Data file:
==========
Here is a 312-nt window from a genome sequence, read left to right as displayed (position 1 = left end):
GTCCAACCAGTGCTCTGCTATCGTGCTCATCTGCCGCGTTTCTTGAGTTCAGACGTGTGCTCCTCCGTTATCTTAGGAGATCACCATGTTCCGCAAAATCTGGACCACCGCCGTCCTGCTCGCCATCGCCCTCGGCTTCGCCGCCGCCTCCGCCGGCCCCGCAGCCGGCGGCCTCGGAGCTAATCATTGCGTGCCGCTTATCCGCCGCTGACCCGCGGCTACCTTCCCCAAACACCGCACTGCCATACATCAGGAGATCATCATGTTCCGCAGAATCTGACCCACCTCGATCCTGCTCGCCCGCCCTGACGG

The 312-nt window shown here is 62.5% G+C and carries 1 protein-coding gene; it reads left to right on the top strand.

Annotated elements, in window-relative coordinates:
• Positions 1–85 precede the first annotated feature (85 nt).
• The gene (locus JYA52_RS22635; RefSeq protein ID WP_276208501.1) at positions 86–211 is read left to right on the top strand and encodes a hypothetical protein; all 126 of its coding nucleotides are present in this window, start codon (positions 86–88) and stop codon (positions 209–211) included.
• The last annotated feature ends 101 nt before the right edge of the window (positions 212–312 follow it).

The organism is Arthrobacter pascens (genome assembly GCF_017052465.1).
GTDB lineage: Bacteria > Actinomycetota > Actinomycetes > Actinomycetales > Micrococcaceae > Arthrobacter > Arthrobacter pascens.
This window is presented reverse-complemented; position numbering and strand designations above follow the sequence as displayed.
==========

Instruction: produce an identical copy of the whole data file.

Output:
Here is a 312-nt window from a genome sequence, read left to right as displayed (position 1 = left end):
GTCCAACCAGTGCTCTGCTATCGTGCTCATCTGCCGCGTTTCTTGAGTTCAGACGTGTGCTCCTCCGTTATCTTAGGAGATCACCATGTTCCGCAAAATCTGGACCACCGCCGTCCTGCTCGCCATCGCCCTCGGCTTCGCCGCCGCCTCCGCCGGCCCCGCAGCCGGCGGCCTCGGAGCTAATCATTGCGTGCCGCTTATCCGCCGCTGACCCGCGGCTACCTTCCCCAAACACCGCACTGCCATACATCAGGAGATCATCATGTTCCGCAGAATCTGACCCACCTCGATCCTGCTCGCCCGCCCTGACGG

The 312-nt window shown here is 62.5% G+C and carries 1 protein-coding gene; it reads left to right on the top strand.

Annotated elements, in window-relative coordinates:
• Positions 1–85 precede the first annotated feature (85 nt).
• The gene (locus JYA52_RS22635; RefSeq protein ID WP_276208501.1) at positions 86–211 is read left to right on the top strand and encodes a hypothetical protein; all 126 of its coding nucleotides are present in this window, start codon (positions 86–88) and stop codon (positions 209–211) included.
• The last annotated feature ends 101 nt before the right edge of the window (positions 212–312 follow it).

The organism is Arthrobacter pascens (genome assembly GCF_017052465.1).
GTDB lineage: Bacteria > Actinomycetota > Actinomycetes > Actinomycetales > Micrococcaceae > Arthrobacter > Arthrobacter pascens.
This window is presented reverse-complemented; position numbering and strand designations above follow the sequence as displayed.